How many final warnings can be given to not discuss the topic? You made yourself clear over and over. You are being a doormat, that is why they keep bringing it up- they know you won’t do anything.

  91. Darragh Murphy

    “Try mounting a hate-mongering, threatening protest at abortion-opposing churches and see how long it would be before the police arrived to start making arrests.”

    I would love to try that. Seriously. Do you think the police really would make arrests? It reminds me of that time the AIDS Action protestors pelted the graduating seminarians with packs of condoms on the steps of the cathedral. That was beautiful.

  92. Darragh Murphy

    those suggestions are excellent Procrastinatrix, thank you.

    the image of a bunch of women ruining the Sunday mornings of a bunch of church goers with loud chants and digusting images is making me smile.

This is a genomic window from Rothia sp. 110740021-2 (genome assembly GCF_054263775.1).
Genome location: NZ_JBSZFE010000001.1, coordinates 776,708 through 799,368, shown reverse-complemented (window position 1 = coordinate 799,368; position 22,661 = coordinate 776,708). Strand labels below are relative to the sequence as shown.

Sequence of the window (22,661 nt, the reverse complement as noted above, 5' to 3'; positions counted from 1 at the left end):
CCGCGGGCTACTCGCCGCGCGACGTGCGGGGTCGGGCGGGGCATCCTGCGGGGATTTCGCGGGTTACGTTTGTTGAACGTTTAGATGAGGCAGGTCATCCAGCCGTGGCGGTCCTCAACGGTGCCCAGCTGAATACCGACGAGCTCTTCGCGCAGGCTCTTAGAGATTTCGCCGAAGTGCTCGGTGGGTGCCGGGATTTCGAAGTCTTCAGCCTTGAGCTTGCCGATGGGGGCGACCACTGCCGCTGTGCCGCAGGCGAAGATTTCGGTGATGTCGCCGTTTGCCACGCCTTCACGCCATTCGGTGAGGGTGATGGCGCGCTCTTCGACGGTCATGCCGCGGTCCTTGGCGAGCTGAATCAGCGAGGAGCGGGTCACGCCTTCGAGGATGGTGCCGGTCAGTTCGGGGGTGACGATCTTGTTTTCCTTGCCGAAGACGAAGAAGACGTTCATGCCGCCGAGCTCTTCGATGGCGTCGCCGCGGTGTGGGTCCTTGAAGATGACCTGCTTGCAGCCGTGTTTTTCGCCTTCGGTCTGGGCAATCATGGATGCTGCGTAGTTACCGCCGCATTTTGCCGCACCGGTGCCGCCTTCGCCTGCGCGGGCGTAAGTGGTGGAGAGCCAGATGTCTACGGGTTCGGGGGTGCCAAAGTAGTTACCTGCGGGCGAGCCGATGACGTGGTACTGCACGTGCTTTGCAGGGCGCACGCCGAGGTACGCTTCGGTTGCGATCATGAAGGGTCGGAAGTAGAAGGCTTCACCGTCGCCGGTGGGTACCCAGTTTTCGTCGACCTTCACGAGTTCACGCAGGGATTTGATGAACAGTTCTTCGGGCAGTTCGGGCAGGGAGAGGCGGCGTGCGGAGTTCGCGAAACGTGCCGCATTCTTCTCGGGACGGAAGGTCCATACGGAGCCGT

Can’t think of any plausible reason the police could come up with for making arrests. Or if they did, I dont think the charges, whatever they may be, would stand up Constitutionally.

  93. Liz

    I love this and especially love procrastinatrix’s suggestions for action!

    Blame on!

  94. phio gistic

    Why does the US government allow a domestic terrorism group to stalk, harass, bomb, and murder? Why are they not sending out the National Guard to protect doctors and patients in Kansas and elsewhere?

  95. iGuest

    Jill said: “What? A feminist exhorting feminists to stage a feminist revolt? What am I, NUTS? I really must apologize; I completely forgot that modern feminism consists entirely of trolling other people’s blogs and calling them out on their privilege all the live-long day.”

    I’m not sure if this was directed at me but, as it was right under my comment, I’ll reply.